NewsCase StudiesEvents

Business In China Explained: Wholly Foreign Owned Enterprises

Also in the news...

Doing Business in South Korea: Managing Cultural Differences

Koreans will not expect you to be an expert on the nuances of their culture, but they will appreciate a show of interest in matters that are important to them. Often what is most valued by Koreans involves the ability to build influential relationships and skilfully navigate hierarchy

Total moves it’s financial headquarters to London.

In order to get a little closer to the international market, the kind of market valued by major global firms, the French oil giant Total is in the process of moving its management financial personnel to London; a move confirmed by a firm’s spokesperson to Reuters.

Effective Cross Cultural Communication in the Workplace: Tips for Success

Working across cultures is usually more interesting, if not always more enjoyable, than if we were just doing business with our own nationality. It is most likely that many of “the ways we like to do business” are quite familiar among our cross-cultural colleagues and clients.

Chancellor uses trade trip to Brazil to hail further finance support to back British exporters

At the start of a three day trade trip to Brazil, the Chancellor of the Exchequer, the Rt Hon George Osborne MP, announced the next stage in the government’s fundamental overhaul of finance for British exporters.

Over 50% of FedEx Flights at Cologne Bonn Airport Use Ultra-Modern B777F

FedEx B777F deployed on even more routes: Effective immediately, FedEx will now operate 30 of its 58 weekly flights to and from Cologne Bonn Airport with the ultra-modern Boeing 777 (B777F) aircraft

Business In China Explained: Wholly Foreign Owned Enterprises

Back to News

This form of set-up is becoming increasingly more popular with investors, due its nature of maximum control: there is no prerequisite involvement from Chinese investors.

Wholly Foreign Owned Enterprises (WFOE) are, in essence, limited liability companies set-up in China through foreign investment exclusively. This form of set-up is becoming increasingly more popular with investors, due its nature of maximum control: there is no prerequisite involvement from Chinese investors.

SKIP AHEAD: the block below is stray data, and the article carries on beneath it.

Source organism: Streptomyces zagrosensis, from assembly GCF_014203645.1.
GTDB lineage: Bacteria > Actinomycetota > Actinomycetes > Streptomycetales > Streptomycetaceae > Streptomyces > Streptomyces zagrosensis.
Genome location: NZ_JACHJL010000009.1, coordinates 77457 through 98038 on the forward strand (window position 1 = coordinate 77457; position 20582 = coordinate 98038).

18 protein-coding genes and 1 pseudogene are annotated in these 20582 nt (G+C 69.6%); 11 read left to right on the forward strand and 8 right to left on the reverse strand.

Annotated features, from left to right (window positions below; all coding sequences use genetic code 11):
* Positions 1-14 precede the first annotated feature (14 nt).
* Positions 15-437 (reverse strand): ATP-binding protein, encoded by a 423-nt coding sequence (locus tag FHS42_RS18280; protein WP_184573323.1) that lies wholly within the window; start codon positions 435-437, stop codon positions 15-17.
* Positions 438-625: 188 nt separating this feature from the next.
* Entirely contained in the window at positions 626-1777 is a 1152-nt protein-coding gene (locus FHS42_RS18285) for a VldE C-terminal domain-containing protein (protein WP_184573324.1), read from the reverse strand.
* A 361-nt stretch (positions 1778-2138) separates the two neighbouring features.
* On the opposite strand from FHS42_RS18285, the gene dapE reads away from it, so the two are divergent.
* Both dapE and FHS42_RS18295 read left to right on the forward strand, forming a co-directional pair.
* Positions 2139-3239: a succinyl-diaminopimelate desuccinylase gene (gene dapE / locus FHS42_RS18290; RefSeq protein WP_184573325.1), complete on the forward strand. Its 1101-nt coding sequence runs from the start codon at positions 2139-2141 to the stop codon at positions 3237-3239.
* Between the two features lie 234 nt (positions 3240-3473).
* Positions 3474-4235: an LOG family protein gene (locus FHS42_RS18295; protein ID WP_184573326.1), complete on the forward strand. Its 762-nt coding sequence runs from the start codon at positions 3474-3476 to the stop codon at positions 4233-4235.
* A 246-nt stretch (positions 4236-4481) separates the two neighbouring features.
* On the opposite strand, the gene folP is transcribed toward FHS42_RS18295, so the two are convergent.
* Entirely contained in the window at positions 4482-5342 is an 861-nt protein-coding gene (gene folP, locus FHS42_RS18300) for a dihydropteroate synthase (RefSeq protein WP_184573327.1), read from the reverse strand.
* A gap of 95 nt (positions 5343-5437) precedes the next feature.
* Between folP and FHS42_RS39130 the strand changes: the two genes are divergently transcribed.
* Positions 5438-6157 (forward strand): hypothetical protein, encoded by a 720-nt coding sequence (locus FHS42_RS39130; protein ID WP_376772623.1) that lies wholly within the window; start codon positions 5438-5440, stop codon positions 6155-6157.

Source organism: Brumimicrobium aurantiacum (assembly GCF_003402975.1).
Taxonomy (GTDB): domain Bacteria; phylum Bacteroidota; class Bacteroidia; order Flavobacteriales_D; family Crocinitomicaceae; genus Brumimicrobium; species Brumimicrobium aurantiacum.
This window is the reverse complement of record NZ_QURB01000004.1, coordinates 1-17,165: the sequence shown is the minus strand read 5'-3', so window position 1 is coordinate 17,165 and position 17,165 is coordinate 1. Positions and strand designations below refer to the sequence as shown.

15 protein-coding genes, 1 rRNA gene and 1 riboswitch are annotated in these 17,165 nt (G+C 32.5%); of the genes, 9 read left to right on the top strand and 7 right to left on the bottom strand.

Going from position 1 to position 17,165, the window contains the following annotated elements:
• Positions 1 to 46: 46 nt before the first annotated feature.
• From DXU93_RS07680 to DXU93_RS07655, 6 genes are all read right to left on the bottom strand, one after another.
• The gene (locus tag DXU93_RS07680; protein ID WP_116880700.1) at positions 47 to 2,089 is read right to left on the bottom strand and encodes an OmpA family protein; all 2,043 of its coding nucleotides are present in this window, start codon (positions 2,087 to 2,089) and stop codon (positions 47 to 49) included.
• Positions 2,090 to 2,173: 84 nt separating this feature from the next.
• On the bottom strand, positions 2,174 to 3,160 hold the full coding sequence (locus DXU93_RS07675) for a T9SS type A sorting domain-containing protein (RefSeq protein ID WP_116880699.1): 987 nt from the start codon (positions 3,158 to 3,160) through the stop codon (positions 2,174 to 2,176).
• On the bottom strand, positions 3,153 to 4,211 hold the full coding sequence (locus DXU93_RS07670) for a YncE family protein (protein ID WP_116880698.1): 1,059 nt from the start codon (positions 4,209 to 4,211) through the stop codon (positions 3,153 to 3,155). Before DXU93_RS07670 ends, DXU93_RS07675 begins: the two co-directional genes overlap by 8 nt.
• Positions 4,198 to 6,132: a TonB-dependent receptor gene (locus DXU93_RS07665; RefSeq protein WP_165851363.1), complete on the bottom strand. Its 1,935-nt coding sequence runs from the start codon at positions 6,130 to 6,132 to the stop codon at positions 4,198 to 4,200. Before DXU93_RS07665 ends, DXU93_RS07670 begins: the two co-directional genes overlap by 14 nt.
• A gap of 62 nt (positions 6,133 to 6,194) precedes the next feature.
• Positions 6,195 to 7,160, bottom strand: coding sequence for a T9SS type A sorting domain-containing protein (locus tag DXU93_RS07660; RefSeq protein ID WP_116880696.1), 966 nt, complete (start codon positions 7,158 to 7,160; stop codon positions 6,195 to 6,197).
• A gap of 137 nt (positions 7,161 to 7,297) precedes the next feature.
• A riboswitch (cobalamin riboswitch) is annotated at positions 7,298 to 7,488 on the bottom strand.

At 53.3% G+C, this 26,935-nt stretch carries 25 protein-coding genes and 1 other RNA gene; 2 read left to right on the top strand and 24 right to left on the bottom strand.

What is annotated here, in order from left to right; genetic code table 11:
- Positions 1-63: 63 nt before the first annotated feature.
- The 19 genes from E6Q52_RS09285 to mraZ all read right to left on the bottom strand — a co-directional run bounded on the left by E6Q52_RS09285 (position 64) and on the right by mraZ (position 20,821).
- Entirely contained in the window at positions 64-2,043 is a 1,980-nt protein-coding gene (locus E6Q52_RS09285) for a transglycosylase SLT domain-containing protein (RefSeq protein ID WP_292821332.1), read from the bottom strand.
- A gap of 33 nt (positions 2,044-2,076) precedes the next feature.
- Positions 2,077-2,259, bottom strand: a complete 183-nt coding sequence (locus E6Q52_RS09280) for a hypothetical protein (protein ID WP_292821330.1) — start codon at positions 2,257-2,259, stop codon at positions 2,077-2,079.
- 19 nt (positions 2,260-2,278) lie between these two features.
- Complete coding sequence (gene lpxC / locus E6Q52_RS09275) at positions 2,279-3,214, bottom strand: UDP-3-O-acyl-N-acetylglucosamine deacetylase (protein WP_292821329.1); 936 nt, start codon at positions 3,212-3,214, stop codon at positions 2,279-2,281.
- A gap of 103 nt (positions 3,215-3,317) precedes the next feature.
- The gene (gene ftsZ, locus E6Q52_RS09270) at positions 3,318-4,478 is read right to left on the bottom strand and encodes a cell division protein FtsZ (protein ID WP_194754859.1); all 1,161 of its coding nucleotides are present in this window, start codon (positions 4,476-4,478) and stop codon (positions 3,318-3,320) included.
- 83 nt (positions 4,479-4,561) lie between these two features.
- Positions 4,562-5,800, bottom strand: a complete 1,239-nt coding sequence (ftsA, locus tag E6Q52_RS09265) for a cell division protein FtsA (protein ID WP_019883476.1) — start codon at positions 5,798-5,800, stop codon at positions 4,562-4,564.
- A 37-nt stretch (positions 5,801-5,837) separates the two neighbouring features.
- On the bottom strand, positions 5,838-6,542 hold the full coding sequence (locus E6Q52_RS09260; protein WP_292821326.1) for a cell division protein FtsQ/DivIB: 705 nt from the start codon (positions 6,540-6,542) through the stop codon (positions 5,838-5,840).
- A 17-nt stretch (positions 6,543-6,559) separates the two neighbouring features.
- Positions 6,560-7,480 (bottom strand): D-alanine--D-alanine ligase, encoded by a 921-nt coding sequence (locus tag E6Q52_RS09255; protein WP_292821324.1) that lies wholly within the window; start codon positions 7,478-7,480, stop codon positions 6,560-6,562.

However, the permission to establish a WFOE is seldom granted in comparison to Joint Ventures.

They are generally only allowed if the nature of business mean either half the yearly output is exported, or if operations depend heavily on contemporary technology that is beneficial to China.

As with Joint Ventures, WFOEs generally need to balance their foreign exchange and are permitted to operate in facilities aside from those regulated by the Foreign Management Bureau. As a licit entity in China, a WFOE is allowed to sign separate contracts with the Chinese government, which enables the right to rent buildings, use land and benefit from utility services.

The independence from external Chinese control may seem good, but is also perhaps why so many fail: there is no Chinese partner to help you through the process, such as government approval, regulatory issues, logistics, etc. Likewise, when it comes to forging the necessary relationships which help accelerate profits, you'll be out there on your own, starting from scratch.

Other factors that must be weighed against your company's sovereignty include Chinese labour. Different locations will have different rulings, but all are similar in intention: your company may be required to employ nationals.

The registration capital required also varies for a WFOE. It depends on the type of venture you intend to set up and the location you choose to do so. The minimum amount, however, is RMB 1,000,000 (approx 」85,000).

Another facet to consider is your business scope: if you deicide to follow other pursuits, contrary to those outlined when applying for your business license, you first have to obtain permission from the Chinese authorities.

It's a paradox: being constrained by freedom. And it's a hefty choice to make. Will you relinquish some control for the benefits of a local partner, or retain complete control with a WFOE and run the risk falling at the first hurdles?

Investigate Joint Ventures and Representative Offices before making any rash decision.

You are not logged in!

Please login or register to ask our experts a question.

Login now or register.